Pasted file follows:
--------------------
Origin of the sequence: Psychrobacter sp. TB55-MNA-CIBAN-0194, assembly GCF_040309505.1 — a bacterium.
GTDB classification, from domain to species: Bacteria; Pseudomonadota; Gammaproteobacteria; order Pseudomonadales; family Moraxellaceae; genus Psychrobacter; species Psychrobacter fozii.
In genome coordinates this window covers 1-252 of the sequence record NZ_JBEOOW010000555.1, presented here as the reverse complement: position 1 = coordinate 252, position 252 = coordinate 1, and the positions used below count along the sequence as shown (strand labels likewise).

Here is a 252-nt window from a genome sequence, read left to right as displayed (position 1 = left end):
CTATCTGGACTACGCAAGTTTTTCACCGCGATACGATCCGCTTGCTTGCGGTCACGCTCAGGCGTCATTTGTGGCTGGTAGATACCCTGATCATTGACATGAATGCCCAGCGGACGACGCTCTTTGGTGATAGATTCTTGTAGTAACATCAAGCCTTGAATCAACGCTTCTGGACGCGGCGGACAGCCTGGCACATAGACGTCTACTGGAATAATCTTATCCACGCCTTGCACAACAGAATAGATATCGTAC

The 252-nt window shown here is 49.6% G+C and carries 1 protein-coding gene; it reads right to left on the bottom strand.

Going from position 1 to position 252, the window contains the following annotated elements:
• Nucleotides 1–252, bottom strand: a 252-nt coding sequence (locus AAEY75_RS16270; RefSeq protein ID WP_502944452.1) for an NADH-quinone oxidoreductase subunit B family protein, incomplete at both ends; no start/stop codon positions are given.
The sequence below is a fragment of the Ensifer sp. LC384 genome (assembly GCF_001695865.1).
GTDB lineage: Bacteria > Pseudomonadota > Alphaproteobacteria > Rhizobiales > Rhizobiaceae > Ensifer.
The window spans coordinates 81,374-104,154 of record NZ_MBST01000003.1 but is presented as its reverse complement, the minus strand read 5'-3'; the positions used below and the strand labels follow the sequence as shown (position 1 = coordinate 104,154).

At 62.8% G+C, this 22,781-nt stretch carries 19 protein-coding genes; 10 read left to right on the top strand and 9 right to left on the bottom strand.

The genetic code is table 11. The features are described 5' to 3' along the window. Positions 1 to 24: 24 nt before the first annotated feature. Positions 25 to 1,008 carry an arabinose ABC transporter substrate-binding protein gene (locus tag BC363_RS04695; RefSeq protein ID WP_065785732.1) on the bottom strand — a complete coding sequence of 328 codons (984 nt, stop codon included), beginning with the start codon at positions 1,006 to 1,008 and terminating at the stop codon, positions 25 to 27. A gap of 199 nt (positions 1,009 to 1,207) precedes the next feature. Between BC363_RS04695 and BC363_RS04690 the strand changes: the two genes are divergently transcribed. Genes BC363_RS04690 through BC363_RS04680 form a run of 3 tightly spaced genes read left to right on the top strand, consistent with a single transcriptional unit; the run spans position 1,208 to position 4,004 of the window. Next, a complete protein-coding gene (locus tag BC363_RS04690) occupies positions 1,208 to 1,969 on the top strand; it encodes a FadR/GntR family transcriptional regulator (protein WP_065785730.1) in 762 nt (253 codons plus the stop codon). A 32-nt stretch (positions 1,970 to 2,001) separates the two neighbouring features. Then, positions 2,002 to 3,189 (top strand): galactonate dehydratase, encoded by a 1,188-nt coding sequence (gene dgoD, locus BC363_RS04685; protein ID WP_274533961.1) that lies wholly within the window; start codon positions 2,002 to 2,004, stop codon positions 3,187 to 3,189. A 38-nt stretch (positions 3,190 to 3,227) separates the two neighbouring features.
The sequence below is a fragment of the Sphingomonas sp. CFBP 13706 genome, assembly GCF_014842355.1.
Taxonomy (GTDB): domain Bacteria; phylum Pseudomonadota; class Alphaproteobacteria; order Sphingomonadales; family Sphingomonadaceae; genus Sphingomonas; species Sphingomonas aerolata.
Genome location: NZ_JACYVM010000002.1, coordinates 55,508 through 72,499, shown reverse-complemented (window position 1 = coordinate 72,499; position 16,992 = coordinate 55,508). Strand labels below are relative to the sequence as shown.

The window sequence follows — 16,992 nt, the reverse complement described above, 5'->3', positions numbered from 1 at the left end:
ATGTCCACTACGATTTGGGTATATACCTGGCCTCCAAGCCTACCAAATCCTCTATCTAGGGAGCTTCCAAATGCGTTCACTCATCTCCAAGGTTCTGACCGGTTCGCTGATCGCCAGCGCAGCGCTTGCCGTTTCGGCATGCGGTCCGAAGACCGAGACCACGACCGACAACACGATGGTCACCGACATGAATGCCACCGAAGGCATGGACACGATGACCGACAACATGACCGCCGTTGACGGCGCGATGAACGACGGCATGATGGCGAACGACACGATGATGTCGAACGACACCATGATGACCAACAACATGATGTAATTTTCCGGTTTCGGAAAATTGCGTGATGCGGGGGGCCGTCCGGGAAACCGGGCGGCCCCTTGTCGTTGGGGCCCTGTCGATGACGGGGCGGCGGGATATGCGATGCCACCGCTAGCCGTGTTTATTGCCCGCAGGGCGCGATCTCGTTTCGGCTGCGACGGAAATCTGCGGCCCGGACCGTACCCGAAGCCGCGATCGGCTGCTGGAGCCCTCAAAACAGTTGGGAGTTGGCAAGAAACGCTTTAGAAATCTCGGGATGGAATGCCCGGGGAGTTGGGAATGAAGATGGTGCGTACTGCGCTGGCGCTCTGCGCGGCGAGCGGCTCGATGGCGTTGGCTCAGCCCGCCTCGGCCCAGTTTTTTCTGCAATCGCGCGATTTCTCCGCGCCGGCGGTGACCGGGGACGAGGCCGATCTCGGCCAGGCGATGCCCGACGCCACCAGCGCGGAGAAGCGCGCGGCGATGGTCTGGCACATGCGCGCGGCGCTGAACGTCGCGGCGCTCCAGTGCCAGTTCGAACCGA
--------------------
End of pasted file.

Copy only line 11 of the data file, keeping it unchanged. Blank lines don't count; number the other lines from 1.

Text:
The window spans coordinates 81,374-104,154 of record NZ_MBST01000003.1 but is presented as its reverse complement, the minus strand read 5'-3'; the positions used below and the strand labels follow the sequence as shown (position 1 = coordinate 104,154).